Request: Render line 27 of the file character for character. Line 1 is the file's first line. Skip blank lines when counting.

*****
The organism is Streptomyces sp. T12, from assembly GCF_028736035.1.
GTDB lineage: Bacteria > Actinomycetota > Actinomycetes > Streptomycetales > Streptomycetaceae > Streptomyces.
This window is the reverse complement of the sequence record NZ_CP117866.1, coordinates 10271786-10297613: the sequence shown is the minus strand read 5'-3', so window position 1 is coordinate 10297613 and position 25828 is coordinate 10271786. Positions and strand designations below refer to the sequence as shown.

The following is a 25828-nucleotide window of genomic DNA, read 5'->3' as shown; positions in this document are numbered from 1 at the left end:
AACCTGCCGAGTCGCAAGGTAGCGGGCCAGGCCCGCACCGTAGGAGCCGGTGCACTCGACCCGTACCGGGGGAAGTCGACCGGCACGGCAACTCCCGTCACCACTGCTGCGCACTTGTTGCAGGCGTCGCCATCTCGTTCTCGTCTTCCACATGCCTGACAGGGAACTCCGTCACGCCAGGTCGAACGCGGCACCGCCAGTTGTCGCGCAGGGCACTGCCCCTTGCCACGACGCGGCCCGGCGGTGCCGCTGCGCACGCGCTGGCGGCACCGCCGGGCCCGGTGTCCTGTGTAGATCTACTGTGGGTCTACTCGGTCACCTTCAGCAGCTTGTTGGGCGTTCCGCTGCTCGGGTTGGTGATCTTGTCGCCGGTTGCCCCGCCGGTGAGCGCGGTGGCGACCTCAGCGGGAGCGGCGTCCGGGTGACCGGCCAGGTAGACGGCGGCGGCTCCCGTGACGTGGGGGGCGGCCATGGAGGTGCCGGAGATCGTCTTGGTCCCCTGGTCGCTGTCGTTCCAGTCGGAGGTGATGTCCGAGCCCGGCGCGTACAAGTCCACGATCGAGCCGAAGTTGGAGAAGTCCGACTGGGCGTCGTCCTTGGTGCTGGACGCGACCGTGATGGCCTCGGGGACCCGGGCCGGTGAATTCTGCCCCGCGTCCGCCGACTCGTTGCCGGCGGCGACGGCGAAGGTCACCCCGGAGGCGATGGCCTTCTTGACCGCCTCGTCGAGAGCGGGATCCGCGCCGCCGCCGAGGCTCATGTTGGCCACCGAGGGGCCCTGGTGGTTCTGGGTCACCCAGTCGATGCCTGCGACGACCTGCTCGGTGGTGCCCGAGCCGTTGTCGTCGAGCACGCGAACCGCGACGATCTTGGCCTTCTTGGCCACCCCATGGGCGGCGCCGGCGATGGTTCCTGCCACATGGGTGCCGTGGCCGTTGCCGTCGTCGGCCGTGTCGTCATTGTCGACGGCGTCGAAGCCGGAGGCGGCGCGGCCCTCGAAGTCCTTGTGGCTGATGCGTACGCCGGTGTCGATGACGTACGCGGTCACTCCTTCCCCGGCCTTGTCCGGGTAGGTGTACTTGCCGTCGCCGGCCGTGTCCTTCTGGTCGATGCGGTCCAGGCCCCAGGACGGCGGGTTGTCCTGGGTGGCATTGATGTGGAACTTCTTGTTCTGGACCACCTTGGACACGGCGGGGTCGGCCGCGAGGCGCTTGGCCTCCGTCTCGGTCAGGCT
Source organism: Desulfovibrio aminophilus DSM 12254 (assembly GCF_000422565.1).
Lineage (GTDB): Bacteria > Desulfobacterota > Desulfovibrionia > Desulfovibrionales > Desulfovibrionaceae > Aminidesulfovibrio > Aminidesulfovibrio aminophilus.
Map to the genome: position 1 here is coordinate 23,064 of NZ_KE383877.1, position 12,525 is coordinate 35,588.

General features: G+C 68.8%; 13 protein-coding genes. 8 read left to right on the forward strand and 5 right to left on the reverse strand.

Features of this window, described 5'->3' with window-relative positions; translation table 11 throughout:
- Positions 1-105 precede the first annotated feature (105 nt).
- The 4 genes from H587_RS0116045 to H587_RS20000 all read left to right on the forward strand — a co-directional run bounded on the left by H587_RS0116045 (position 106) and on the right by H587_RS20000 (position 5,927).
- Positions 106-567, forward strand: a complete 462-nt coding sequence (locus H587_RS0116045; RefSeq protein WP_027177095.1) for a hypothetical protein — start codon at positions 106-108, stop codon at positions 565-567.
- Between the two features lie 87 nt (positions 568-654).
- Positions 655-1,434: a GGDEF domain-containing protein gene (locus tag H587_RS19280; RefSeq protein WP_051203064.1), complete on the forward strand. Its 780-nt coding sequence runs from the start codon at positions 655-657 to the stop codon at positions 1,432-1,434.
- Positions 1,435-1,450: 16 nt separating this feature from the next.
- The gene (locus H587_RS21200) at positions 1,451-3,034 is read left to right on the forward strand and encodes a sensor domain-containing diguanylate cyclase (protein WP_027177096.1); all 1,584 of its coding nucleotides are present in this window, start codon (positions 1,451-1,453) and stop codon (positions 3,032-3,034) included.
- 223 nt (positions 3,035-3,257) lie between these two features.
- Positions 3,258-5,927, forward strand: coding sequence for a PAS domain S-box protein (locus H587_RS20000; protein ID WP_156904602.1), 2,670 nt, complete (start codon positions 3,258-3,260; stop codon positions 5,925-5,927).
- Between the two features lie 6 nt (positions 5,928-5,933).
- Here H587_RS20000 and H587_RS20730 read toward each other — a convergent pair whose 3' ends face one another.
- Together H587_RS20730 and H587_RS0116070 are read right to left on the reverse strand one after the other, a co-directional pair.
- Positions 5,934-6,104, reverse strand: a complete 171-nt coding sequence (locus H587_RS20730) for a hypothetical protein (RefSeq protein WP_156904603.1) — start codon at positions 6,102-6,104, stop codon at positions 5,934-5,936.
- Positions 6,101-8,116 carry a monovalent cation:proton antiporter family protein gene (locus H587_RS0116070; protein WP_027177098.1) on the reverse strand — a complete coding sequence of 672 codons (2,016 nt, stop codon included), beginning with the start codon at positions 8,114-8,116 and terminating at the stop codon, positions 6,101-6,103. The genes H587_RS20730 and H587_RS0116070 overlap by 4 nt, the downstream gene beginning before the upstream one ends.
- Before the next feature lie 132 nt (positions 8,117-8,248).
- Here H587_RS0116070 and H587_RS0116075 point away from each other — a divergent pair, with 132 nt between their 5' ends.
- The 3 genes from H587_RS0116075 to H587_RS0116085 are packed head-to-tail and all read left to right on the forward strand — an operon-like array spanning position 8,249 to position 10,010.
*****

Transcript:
- The 3 genes from H587_RS0116075 to H587_RS0116085 are packed head-to-tail and all read left to right on the forward strand — an operon-like array spanning position 8,249 to position 10,010.